- Mission Organic Value Chain Development for Northeastern Region: Recognising the potential of organic farming in the country’s North Eastern Region, the Ministry of Agriculture and Farmer Welfare has launched a Central Sector Scheme titled “Mission Organic Value Chain Development for North Eastern Region” for implementation in the states of Arunachal Pradesh, Assam, Manipur, Meghalaya, Mizoram, Nagaland, Sikkim, and Tripura. The scheme aims to develop certified organic production in a value chain mode, connecting growers with consumers and supporting the development of the entire value chain, beginning with inputs, seeds, and certification, and ending with the creation of facilities for collection, aggregation, processing, marketing, and brand building.
- National Mission on Natural Farming: To encourage farmers to switch to chemical-free farming and expand the scope of natural farming, the government established the National Mission on Natural Farming (NMNF) as a separate and independent scheme beginning in 2023-24 by scaling up the Bhartiya Prakritik Krishi Paddati (BPKP). The success of NMNF will necessitate a behavioural shift in farmers to convert from chemical-based inputs to cow-based locally generated inputs, which will necessitate the ongoing creation of awareness, training, handholding, and capacity building of farmers in the early years.
- National Project on Organic Farming: The National Project on Organic Farming (NPOF) is a central sector initiative that was created in 2004, during the tenth five-year plan, by incorporating the National Project on Development and Use of Biofertilizers under the Ministry of Agriculture, Government of India. The objective of the scheme is to promote organic farming in the country through various measures, including:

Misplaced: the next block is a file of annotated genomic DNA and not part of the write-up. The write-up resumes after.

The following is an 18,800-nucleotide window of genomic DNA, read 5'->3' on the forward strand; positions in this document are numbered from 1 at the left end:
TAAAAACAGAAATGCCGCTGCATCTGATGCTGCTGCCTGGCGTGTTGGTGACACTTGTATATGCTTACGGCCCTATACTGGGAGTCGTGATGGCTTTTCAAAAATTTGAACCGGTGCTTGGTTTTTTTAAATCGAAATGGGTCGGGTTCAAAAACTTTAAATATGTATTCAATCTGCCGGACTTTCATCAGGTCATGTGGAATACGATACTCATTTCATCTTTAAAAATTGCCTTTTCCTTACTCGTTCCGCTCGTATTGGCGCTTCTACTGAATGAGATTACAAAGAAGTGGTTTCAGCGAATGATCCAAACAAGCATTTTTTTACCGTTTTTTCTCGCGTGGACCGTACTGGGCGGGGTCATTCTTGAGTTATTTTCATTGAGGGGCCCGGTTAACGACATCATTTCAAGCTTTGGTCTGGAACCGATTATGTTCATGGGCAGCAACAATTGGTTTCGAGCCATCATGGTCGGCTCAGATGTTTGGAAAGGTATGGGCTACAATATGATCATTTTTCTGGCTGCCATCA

- Technical capacity building of stakeholders and human resource development.
- Transfer of technology to encourage the adoption of organic farming practices.
- Promotion and production of quality organic and biological inputs.
- Acting as a nodal quality control laboratory for analysis of biofertilizers and organic fertilizers.
- Revision of standards and testing protocols for organic inputs.
- Maintenance of a national and regional culture collection bank of biofertilizers and biocontrol organisms.
- Management of organic input resources and technology development.
- Promotion of organic farming through a low-cost certification system known as the “Participatory Guarantee System” (PGS-India)
- Providing financial assistance for specific activities like compost units and biofertilizer/bio-pesticide production units.
- Awareness creation and publicity through print and electronic media.
- Krishi Vigyan Kendra (KVK): Krishi Vigyan Kendras are district-level agricultural extension centres established by the Indian Council for Agricultural Research (ICAR) and its affiliated institutions. KVKs are an essential component of the National Agricultural Research System (NARS) and act as a liaison between the NARS and farmers. The KVK centre offers several sorts of farm help to the agricultural sector as well as raises awareness about improved agricultural technologies. The KVK Portal was created to integrate all of the country’s KVKs for online monitoring and management of KVKs, as well as to impart relevant knowledge and technologies to farmers.